I would have told my student best friend that that, regretfully, would have to be the position and how much I regretted not being able to share the flat with them - and that I understood their position (ie that they were entitled not to pay any Council Tax) - but I needed to safeguard my position. If, however, they were willing to pay half of that 75% Council Tax bill - then the position would change and we would be able to share a flat together after all. I would leave the decision up to them then as to whether they went and flatshared with other students - or paid that bit of Council Tax and came and shared my rented flat with me. (I would be aware in the course of this that they would be able to earn better money than me personally and have a better job than I could eventually - and I think it would be possible for them to leave the country rather than repay the Student Loan in order to cancel out that drain on their finances that my generation didnt have.)

    It does all depend on peoples individual circumstances. Its very much the same argument as came up when MSE Martin did the "should we subsidise families" poll recently - and those WITH families often voted for their own "vested interest". I would like to think that I would be strictly fair - I voted against subsidising families there. I would like to think I would be fairminded enough to still vote the same way even if I personally had a family.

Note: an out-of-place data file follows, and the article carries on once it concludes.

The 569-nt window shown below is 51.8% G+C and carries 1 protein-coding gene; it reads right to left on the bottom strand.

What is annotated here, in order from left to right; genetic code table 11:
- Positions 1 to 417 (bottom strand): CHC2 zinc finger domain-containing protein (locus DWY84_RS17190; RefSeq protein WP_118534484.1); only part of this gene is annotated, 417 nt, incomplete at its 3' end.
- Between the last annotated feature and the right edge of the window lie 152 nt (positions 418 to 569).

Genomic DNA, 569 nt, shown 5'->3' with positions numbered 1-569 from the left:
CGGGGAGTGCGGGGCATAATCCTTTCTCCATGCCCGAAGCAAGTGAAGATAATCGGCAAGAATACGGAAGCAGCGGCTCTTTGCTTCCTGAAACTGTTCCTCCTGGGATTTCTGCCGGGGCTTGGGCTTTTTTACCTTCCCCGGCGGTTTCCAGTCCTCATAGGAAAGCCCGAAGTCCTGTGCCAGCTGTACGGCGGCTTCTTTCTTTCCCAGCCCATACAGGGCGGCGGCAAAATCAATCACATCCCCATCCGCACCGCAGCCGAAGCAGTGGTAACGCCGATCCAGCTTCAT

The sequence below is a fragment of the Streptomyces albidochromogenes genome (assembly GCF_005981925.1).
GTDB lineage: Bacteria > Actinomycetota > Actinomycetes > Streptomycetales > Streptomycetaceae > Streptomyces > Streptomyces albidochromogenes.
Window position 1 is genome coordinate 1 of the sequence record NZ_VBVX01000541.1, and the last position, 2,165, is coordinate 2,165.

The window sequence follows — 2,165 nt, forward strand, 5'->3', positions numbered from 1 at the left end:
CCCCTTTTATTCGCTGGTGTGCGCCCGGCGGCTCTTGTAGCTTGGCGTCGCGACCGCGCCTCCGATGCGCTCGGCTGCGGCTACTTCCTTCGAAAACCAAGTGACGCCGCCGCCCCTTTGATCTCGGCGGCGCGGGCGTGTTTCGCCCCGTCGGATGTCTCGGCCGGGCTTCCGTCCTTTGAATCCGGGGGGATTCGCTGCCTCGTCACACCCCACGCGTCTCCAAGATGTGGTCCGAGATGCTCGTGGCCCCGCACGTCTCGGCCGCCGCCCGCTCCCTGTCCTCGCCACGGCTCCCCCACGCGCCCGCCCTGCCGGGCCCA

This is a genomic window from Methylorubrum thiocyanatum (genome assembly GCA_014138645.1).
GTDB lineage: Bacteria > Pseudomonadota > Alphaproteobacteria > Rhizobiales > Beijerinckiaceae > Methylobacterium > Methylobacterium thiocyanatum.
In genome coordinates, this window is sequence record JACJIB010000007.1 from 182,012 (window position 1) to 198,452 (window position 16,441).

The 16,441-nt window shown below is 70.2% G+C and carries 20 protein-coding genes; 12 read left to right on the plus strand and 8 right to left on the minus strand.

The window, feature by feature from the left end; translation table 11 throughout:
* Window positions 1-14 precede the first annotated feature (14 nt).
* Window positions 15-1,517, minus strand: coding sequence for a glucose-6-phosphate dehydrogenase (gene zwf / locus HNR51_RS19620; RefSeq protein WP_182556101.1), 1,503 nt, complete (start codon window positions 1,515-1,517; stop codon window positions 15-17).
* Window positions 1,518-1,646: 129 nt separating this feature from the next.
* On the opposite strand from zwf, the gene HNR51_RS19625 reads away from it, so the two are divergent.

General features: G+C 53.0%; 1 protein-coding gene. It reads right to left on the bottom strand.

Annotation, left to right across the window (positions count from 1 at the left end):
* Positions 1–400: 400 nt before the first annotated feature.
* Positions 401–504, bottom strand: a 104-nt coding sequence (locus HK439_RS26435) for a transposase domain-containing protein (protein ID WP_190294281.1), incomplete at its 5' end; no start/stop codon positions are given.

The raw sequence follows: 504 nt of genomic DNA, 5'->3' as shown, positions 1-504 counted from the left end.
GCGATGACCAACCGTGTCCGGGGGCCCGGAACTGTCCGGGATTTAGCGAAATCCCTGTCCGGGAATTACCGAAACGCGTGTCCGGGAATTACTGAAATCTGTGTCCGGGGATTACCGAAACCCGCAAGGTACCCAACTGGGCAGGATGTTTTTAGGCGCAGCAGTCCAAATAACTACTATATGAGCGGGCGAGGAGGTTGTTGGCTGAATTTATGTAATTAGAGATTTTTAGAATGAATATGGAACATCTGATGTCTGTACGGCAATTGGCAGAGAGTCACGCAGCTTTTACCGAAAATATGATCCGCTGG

Most people vote for their own "vested interests" and disregard fairness in any context.

    In this context I think I would be being fair to not expect any help from my friend if it was my own home (which I own) - but renting is a different kettle of fish. I was going to say that if I had a good income myself then I would exempt my student friend from paying any Council Tax - as a bit of a form of redistribution of income - but then I realised that if I had a good income I wouldnt be renting in the first place anyway (as I would be buying a place).
    • pezza88
    • By pezza88 17th Sep 08, 10:25 AM
    • 28 Posts
    • 6 Thanks
    I'm sure that I read that both are liable equally - it is the house that is charged, not the individuals. Students should therefore be careful about living with non-students and always work this out from the start.
    As a student, I would say that splitting 50/25 seems the fairest although 62.5/12.5 is a valid compromise. 75/0 is unreasonable, and 37.5/37.5 seems a bit harsh in my opinion.
    • robpw2
    • By robpw2 17th Sep 08, 10:29 AM
    • 12,647 Posts
    • 26,389 Thanks
    whilst the stufent has no liability they still use the services of the council
    i think single person discount should be 50 % but as it not
    surely they should just come to an agreemnet between the two of them

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  • Cazzdevil
    If the non-student lived alone then she'd have to pay for 100% of the council tax so sharing with a student is already saving her money hence I personally don't think the student should be expected to stump up anything towards it unless it was agreed before hand.